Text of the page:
From the time I was fifteen until I was 35, I walked away from God. I didn’t lose my beliefs I’d been taught as a child, but I lost my faith. I still believed the Bible stories, I still believed God loved me—I just didn’t want anything to do with church or prayer or the actual live-like-you-believe-it part of being a Christian.
I didn’t want anything to do with church or prayer or the actual live-like-you-believe-it part of being a Christian.
I still have my Bible from when I was a kid. As I flip through the tattered book filled with yellow highlighter and squiggly blue underlines, I wonder how I could have forgotten its words in Psalm 101:6, “I will search for faithful people to be my companions.” Instead, I searched for the popular crowd and was faithful to them.
My wedding was one of the last times I went to church except for occasional holidays with my parents. When they prayed at the start of the service, I prayed that it would end. While they worshipped, I wondered what’s for dinner. As they sang all 19 verses of “Just As I Am,” I would harden my heart once again and say, “Just as I am is perfectly fine, thank you very much!”
I wasn’t teaching our daughter my beliefs, either. My husband and I enrolled her at a Christian school because we thought they offered the best academic curriculum. I knew many of the parents and staff from my church-going days, and they thought they knew me. I could sling their Christian-ese lingo and stop cussing and smoking long enough to get through a parent-teacher meeting.
When I told them we didn’t go to church, not one single person invited me to go church with them. Instead, they invited me for coffee. We worked together on committees and school carnivals. Our children played at each other’s homes.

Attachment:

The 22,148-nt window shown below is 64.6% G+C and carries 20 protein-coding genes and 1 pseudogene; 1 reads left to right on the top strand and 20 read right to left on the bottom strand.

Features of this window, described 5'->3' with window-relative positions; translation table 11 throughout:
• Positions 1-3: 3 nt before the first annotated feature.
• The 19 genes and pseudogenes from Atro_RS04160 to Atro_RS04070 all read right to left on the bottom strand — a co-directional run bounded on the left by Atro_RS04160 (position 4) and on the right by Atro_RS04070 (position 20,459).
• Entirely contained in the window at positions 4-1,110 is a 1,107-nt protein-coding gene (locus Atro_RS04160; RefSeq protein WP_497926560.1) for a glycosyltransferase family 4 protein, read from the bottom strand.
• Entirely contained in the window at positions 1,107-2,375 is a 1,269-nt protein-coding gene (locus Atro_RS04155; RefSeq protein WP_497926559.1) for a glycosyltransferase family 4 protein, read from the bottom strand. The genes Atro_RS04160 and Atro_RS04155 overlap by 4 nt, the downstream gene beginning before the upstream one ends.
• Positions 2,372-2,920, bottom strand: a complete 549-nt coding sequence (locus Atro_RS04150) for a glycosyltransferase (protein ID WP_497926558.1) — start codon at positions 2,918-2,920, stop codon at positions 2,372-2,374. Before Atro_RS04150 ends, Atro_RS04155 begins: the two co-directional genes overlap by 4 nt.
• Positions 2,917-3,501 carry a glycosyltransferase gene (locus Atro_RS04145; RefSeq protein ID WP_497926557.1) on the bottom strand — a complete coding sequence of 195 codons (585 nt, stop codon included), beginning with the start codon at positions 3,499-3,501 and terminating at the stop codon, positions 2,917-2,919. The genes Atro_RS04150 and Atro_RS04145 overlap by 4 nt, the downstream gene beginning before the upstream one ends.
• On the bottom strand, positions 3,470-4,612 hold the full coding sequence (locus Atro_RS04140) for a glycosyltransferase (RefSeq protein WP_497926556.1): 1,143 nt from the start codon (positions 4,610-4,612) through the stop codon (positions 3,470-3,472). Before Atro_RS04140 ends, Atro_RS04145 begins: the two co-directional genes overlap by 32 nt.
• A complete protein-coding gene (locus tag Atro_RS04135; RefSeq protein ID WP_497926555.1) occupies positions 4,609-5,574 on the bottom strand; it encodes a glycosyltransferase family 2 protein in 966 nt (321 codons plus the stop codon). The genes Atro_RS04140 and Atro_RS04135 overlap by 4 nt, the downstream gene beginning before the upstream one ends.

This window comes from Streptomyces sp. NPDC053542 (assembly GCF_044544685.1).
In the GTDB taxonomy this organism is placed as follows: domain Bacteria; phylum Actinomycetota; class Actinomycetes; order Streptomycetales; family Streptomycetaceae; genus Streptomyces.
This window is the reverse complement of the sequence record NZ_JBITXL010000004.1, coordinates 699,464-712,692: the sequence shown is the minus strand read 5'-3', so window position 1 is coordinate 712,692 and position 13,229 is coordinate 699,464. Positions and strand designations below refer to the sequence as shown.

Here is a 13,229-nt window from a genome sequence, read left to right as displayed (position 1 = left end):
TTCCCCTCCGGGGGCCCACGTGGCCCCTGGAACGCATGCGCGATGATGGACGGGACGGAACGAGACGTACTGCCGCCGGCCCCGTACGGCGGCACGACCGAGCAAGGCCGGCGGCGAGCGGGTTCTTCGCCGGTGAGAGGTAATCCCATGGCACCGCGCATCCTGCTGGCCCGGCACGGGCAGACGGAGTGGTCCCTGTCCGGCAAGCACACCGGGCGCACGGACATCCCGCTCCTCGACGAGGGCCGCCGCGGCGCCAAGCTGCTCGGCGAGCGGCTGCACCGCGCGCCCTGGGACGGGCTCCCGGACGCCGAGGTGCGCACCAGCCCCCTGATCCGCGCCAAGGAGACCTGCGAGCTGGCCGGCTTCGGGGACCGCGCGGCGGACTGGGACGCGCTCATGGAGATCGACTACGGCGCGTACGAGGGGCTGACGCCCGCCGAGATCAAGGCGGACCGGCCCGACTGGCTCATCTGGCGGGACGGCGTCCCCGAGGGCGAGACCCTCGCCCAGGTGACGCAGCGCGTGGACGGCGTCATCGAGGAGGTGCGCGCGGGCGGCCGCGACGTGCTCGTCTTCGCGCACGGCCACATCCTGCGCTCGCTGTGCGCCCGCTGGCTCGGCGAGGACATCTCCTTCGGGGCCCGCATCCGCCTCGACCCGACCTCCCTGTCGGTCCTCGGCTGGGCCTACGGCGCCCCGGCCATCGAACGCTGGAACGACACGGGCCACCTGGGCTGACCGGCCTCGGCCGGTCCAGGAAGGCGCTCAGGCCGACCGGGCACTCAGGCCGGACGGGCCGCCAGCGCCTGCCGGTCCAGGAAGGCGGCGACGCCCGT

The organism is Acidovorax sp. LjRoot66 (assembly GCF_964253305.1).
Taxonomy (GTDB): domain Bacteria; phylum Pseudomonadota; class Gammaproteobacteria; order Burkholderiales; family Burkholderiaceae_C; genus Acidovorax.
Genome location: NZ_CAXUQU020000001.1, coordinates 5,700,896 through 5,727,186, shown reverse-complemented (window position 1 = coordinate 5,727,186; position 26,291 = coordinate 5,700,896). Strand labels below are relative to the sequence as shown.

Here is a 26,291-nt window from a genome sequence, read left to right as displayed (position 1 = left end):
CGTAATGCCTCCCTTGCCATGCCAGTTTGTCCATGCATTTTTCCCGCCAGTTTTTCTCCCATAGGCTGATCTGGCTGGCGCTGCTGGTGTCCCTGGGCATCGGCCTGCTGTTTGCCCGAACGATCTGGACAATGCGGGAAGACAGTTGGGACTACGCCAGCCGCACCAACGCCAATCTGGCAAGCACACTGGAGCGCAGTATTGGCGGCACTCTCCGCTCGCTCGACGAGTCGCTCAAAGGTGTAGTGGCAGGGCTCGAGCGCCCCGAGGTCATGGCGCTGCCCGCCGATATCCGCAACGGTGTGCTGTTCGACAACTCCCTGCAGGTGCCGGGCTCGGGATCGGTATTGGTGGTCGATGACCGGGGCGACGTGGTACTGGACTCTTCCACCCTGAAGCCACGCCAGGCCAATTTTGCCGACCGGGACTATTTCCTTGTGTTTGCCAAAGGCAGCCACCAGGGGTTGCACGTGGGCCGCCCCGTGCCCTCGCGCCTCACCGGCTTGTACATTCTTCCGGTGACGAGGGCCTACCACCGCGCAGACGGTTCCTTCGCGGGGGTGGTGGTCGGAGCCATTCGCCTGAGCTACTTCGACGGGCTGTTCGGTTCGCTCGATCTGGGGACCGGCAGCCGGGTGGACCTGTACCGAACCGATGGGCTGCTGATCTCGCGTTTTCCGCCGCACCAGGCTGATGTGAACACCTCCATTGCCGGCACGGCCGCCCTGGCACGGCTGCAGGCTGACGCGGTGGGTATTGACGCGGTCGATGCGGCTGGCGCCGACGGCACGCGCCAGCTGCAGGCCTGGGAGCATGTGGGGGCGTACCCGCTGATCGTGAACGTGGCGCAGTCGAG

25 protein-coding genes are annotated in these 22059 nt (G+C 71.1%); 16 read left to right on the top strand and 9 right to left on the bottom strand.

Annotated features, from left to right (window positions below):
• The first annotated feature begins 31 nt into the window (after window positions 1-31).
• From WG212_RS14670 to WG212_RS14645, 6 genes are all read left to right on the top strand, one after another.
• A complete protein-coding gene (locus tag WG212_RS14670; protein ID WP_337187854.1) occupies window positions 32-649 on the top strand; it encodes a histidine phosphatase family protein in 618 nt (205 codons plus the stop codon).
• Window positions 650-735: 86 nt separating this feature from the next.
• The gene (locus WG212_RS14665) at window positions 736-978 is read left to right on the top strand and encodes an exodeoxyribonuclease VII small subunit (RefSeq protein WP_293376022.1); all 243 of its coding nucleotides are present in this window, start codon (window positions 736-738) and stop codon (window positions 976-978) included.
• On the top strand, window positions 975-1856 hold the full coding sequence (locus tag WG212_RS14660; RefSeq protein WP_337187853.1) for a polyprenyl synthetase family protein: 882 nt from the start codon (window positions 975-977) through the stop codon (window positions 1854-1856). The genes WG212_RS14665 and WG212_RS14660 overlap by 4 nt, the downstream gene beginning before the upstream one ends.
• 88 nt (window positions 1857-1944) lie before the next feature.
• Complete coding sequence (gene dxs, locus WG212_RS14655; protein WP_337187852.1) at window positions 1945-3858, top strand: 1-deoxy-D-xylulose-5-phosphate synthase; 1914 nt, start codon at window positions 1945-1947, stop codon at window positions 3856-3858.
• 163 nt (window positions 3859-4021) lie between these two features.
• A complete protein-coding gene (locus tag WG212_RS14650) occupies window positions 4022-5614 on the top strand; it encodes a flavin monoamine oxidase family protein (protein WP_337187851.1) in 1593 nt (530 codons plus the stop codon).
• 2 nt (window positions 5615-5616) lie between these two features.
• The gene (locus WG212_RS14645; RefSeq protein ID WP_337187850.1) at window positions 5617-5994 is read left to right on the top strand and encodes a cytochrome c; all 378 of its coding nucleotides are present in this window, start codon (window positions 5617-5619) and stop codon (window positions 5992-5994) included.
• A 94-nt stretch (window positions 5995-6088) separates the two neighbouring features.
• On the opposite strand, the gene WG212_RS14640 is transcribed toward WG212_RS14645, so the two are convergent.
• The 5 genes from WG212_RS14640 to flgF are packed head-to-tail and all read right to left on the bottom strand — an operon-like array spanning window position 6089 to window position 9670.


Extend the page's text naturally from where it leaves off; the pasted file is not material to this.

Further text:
I saw firsthand how these women relied on God to make them good parents even when their kids behaved badly. I watched how they responded when they didn’t agree with each other. I overheard their heartfelt prayers and realized their beliefs went beyond simple Bible stories. They had hope and joy even as they took children to chemotherapy and buried beloved parents. They were content planning fund raisers instead of exotic vacations.
They were simply lovely, and they simply loved me.
As we became friends very naturally, I began to soften spiritually. One day I realized I didn’t want to live a lie any more. I wanted to be like these women. I leaned in ever so slightly towards the Lord’s whisper, and I swear I heard Him say, “Oh, Amy—welcome home!”
I pray you have a Julie or a Margaret, a Michelle or a Marilyn, a Luann or a Lane in your life. I call them my “good Godly girlfriends,” or gGg’s for short.
These women didn’t simply invite me to a church service, they initiated me into a life of faithful service.
Please take it from this former pagan turned passionate follower, we need each other. We need friends who may not always take our side, but they will always take our hand—and they will always lead us one step closer to the throne of Grace.